The good news, however, is that making your own floral spirits is pretty simple. To create a lavender or hibiscus-infused tequila, gin, vodka, or rum, grab a 26er and a quarter cup of dried flowers of your choosing. Flowers of various varietals—dried rose petals, gardenia, geranium, elderflower, chamomile, or orange blossoms—are usually available at Modern Bartender, or at grocery stores like Persia Foods. Mix booze and flowers, let sit for half a day or so, and then strain back into the bottle.

      You can also go the fresh-flower route, although it’s probably wisest to source from your own garden if you’ve got one—the last thing you need to be working with is factory-farm roses dusted with military-grade Ant B Gone.

      Worried about ruining your delicious, delicious, and (assuming Alberta White Lightning isn’t your go-to brand) quite frankly expensive alcohol? Using two cups of boiling water and a quarter-cup of flowers, make a tea and steep for an hour. Adjust to taste with more flowers or time, strain liquid, and then mix tea with an equal amount of sugar. Voila—you have a rainbow’s worth of floral simple syrups that will work as a sweetener in everything from Gimlets to Margaritas to Old Fashioneds.

      If that seems like too much work, France-based Giffard makes killer elderflower, lavender, rose and hibiscus syrups, although tracking them down locally can be tricky. Check Gourmet Warehouse and Modern Bartender. And while you are there, look for floral waters and bitters (hibiscus, orange blossom, jasmine) that, used sparingly, will add subtle new layers to your favourite cocktails. (Pro tip—you can also find things like rose and orange-blossom water in Persian markets for a fraction of what you’ll pay for a cocktail-emporium version.)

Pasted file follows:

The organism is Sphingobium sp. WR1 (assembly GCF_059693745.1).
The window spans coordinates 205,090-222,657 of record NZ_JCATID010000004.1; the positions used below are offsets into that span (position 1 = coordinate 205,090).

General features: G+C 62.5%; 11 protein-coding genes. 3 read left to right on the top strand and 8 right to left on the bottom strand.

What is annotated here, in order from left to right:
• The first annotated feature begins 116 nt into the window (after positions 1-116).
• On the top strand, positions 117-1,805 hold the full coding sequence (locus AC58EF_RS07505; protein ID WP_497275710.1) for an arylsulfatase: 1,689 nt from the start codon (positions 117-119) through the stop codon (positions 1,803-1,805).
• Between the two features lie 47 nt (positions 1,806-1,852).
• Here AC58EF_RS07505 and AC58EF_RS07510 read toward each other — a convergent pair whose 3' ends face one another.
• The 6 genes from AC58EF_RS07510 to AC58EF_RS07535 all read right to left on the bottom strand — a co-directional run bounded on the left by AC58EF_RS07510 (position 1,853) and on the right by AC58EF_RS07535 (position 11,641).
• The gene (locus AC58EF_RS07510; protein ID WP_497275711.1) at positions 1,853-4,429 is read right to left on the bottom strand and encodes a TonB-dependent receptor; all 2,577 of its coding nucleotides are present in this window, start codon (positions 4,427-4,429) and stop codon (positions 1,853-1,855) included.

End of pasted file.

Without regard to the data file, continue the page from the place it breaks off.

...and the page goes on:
Keep in mind that you only need a dash or two in a recipe when working with bitters and flavoured waters. For the syrups, if your Whiskey Sour, Lemon Drop, or Sour Cherry Martini calls for an ounce of simple syrup, try subbing in the same amount of your house-made floral syrup, or 3/4 of an ounce of Giffard’s.

      That’s it. It’s time to celebrate our crazily sunny spring on the West Coast. And do it now, because, if Environment Canada is to be believed, the spring fucking monsoons are headed our way with a vengeance next week.

      Here’s a bright, sunny, and floral drink that riffs on a Yellow Bird I had one in Saigon before the world went to hell in a flaming handcart.

      Vietnam Yellow Bird

      2 oz. Bacardi white rum
      1/2 oz. Galiano
      3/4 oz. Giffard Elderflower syrup
      1 oz. fresh-squeezed orange juice
      1/2 oz. pineapple juice
      1/2 oz fresh-squeezed lime juice
      Two dashes Fee Brothers Hibiscus Water
      Dried rose petals

      Pour all ingredients except dried rose petals into a shaker over ice. Shake vigorously, strain into a glass, and top with four dried rose petals.